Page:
The Two Worlds of Personal Finance: Implications for promoting the Economic Well-Being of Low- and Moderate-Income Families (Presentation)
Robert I. Lerman, C. Eugene Steuerle

There are two worlds of personal finance: mainstream vs. low-income personal finance. The former focuses on savings and investment, the latter (for those with low or moderate incomes) on asset building and benefits, such as Social Security. Current pension and housing subsidies are weighted toward higher-income people, and may even discourage saving among the less well off. Many low- and middle-income households do not receive financial advice on when to retire, how to arrange Social Security benefits, and homeownership, despite these being their most important retirement decisions.

Posted to Web: April 10, 2012Publication Date: May 23, 2011

Retirement Account Balances (Updated 4/12) (Fact Sheet / Data at a Glance)
Barbara Butrica, Philip Issa

The retirement savings of American households took a big hit when the stock market crashed in 2008. Recently, however, a good portion of these losses has been reversed. This fact sheet follows trends in retirement account balances since the beginning of 2005.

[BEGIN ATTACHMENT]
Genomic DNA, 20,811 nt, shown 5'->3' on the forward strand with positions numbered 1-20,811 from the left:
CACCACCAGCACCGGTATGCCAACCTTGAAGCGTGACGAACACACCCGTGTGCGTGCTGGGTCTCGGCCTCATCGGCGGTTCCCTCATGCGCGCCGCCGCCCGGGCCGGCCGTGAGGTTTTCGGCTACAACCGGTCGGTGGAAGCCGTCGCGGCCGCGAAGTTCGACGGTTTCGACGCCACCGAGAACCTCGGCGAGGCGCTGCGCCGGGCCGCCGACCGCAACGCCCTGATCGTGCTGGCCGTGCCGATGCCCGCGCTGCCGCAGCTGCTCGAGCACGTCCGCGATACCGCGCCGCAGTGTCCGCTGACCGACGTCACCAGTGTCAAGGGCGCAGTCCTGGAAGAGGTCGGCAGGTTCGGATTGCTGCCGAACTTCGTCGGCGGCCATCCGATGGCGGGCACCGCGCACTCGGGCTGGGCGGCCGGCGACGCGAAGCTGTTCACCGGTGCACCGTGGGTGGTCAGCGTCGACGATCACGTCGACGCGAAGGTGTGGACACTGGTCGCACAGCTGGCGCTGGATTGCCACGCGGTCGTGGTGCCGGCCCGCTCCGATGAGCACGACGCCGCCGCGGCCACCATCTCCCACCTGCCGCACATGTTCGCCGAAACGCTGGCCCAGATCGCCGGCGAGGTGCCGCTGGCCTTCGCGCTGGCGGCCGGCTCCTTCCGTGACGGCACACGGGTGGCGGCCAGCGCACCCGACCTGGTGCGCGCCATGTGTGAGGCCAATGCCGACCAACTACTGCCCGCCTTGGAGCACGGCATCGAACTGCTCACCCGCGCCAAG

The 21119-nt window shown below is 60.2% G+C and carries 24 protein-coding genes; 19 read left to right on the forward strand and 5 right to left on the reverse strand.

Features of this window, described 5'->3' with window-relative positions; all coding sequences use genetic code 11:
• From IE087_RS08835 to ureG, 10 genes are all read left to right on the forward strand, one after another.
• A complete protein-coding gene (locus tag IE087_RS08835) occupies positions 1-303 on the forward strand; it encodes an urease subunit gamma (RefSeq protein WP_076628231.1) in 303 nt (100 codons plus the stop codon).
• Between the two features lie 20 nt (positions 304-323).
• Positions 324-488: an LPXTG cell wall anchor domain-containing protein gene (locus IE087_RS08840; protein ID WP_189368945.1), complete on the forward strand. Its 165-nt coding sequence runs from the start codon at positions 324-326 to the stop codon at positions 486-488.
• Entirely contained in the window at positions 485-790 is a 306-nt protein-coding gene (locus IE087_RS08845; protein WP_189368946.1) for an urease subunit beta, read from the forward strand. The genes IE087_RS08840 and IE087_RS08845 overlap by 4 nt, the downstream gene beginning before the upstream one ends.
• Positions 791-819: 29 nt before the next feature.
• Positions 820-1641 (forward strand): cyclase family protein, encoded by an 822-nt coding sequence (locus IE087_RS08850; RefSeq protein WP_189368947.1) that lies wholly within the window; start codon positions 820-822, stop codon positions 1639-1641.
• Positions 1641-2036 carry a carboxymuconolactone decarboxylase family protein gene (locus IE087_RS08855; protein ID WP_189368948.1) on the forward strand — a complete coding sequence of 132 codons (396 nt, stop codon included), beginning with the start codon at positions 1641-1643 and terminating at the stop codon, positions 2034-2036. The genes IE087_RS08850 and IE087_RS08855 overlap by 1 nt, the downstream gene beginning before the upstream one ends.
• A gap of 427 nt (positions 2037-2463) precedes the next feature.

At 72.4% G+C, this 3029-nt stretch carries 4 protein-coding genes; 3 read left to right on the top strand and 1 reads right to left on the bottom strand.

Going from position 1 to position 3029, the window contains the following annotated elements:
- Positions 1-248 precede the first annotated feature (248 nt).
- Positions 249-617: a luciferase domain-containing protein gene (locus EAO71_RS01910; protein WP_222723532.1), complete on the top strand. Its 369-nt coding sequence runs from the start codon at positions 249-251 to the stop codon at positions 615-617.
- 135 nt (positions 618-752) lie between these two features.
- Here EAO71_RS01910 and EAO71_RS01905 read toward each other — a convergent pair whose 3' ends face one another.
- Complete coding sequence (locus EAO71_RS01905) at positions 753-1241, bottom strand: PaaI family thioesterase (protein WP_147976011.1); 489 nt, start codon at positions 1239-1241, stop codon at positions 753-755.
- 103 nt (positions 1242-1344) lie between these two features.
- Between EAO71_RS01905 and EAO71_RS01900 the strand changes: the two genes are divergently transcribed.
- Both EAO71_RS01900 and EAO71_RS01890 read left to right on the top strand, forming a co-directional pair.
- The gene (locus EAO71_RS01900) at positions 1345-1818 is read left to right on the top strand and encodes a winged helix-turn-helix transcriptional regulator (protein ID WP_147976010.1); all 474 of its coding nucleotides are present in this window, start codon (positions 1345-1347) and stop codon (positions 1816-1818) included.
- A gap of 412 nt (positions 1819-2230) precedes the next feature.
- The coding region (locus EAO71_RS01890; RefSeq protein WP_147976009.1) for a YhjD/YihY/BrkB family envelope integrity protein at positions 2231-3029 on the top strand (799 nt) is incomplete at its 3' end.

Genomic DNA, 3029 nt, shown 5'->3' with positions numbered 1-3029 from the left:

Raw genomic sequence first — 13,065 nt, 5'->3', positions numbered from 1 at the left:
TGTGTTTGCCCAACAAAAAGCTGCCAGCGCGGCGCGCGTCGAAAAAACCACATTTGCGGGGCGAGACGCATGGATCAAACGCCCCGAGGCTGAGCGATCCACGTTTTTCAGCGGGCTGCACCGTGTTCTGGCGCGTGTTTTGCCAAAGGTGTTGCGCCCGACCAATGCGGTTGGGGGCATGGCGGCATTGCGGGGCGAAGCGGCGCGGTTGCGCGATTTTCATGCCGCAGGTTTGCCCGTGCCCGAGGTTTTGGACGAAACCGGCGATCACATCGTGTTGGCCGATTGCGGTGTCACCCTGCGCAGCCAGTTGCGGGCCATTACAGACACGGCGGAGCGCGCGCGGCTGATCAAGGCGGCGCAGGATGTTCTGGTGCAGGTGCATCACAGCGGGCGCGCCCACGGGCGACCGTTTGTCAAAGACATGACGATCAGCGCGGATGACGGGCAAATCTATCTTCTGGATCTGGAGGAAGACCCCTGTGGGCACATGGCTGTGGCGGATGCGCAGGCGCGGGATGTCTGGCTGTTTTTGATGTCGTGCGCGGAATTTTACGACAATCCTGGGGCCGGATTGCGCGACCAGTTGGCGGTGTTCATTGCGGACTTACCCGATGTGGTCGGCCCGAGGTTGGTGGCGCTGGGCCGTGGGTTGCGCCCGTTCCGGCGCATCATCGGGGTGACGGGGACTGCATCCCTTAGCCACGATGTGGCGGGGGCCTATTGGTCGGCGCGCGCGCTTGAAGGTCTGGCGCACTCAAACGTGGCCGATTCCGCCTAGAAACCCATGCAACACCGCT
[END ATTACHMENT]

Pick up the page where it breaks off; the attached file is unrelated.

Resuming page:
Posted to Web: April 06, 2012Publication Date: April 06, 2012

Social Security Claiming: Trends and Business Cycle Effects (Discussion Papers)
Owen Haaga, Richard W. Johnson

Social Security claiming behavior matters because early claimants receive lower monthly benefits for the rest of their lives. Early claiming fell over the past decade, after increasing over the previous 10 years. However, high unemployment encourages early claiming by less-educated men. A 1 percentage point increase in the state unemployment rate is associated with a 0.4 percentage point increase in the monthly claiming probability by men who never attended college, implying that the Great Recession boosted their claiming rates by about 40 percent. In contrast, claiming behavior by women and well-educated men is not significantly correlated with the unemployment rate.

Posted to Web: March 12, 2012Publication Date: March 01, 2012